Colin Fassnidge hasn’t left the Four in Hand. And he hasn’t stopped consulting on the menu at the Paddington Arms. Nope, he’s just decided that what he needs is more work. You may or may not know the rogue chef depending on how obsessed you are with restaurants, whether or not you watch MasterChef or you read his (very) candid Twitter feed. A black sheep of Sydney food, and happy to offer a two-fisted salute to anyone in close range, Fassnidge is also the rare chef who has the culinary chops to back it all up.
It’s a real indication of where restaurants are at now that we’re in a full, buzzing room on a Tuesday night, when the food is served still in its frying pan and ‘Root Down’ by the Beastie Boys is blasting out the speakers. Punters are better informed about food and restaurants than ever before and smart chefs around town are listening.
They want to be out and about and eating, but they don’t want a ten-course degustation, or earnest chefs demanding the attention of the diner through every minute of the meal. Not every day, anyway. The people of Sydney want good, smart, tasty fun and they’ll get it at 4Fourteen.
It’s a good set up – open kitchen, island bar, bright red banquettes down the right side of the open plan room and bentwood table settings knocking about throughout. Big, bottle-green industrial lampshades light the perimeters of the room, which used to be the old Le Pain Quotidien.
The menu is all about sharing, so go hard on the snackish things at the beginning of the menu such as deep-fried tortilla shards squelched up with light, creamy chicken parfait, chutney and topped with a boned-out deep-fried chicken wing. We’re simultaneously feeling for the poor apprentice who has to deal with all those wings and secretly pleased that someone’s doing it so we get to eat them.
It’s well worth trying a couple of the fish dishes too, like seared bonito with dollops of buttermilk cream, topped with a nest of celery leaves. It’s all briny and astringent, while confit salmon with long thin ribbons of pickled cucumber and big florets of pickled cauliflower is all wood-smoky and brilliant with a Bandol rosé.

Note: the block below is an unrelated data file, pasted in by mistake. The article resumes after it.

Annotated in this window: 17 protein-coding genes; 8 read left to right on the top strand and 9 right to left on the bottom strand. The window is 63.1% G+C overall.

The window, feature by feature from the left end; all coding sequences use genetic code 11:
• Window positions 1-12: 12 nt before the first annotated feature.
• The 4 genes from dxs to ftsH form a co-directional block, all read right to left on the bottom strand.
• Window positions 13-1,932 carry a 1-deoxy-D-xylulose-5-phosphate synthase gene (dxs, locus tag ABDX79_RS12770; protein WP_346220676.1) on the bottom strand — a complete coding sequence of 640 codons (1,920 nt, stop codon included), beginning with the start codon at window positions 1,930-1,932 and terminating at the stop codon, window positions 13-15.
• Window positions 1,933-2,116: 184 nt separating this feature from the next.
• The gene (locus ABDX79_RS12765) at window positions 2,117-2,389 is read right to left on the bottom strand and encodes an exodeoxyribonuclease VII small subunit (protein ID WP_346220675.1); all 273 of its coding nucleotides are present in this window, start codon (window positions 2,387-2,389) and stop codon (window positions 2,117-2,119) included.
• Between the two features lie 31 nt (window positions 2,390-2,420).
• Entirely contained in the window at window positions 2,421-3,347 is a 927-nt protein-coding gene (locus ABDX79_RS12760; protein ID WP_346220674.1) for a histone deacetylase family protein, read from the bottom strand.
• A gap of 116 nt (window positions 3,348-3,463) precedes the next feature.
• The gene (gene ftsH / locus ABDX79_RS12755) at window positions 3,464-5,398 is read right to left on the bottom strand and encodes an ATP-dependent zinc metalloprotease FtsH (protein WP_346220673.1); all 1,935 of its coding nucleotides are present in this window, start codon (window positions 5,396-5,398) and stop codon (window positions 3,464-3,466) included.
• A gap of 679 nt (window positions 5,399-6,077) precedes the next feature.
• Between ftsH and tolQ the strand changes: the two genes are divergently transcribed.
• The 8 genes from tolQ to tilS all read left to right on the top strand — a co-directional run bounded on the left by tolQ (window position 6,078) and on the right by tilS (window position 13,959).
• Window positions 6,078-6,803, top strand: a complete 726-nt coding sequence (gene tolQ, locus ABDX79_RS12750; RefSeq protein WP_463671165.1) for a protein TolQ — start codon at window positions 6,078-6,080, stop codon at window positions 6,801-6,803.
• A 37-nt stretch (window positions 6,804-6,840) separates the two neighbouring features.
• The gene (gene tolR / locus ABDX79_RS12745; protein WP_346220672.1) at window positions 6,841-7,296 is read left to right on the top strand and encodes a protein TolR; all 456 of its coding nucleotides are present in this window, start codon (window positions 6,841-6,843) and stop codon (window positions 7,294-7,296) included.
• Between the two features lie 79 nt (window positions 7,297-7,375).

The table favourite though, is the Irish breakfast: a hot frying pan served straight to the table with a perfect sunny-side up fried duck egg, chorizo fried until nought but crisp skin and nubbly meat and a soft, velvety blood sausage. Mix it all together and you’ve bought yourself a one-way ticket to Boom Town.
There’s also the double-crumbed pig’s tail (yes, it’s crumbed once, fried, left to cool, crumbed again and fried again – suck on that, carotid artery). It sits on a bed of corn kernels and striations of crabmeat. Oh, and the suckling pig plate that comes with ribs, loin, kidneys and a dear little golden snout. Aw.
We probably wouldn’t go back for the celeriac three ways, which is a bit wet and flabby, but the roasted-and-honeyed carrots are definitely worth a tilt. Or you can always go classic with a wedge of iceberg with thin slices of radish and salad cream. You’ll want something, though, to break up the festival of rich protein, else you’ll leave clutching your sides wishing for a Fernet Branca. Or a defibrillator.
Do make sure to order the icy pop of the day (ours is Nutri-Grain), which comes with a wedge of honeycomb from the roof of the restaurant where the crew are keeping their own bees. It’s beautiful honey, though we’d probably have preferred it on a separate plate. The two don’t really party together. Nor does the confusing puddle of yoghurt that comes with it. Try the doughnuts with Calvados Cream, too, all light and fluffy and sugar-covered, or their take on a Bounty bar.
Any restaurant banging out great food, in a casual setting to the tune of Mariachi El Bronx gets a big thumbs up from us. Ting!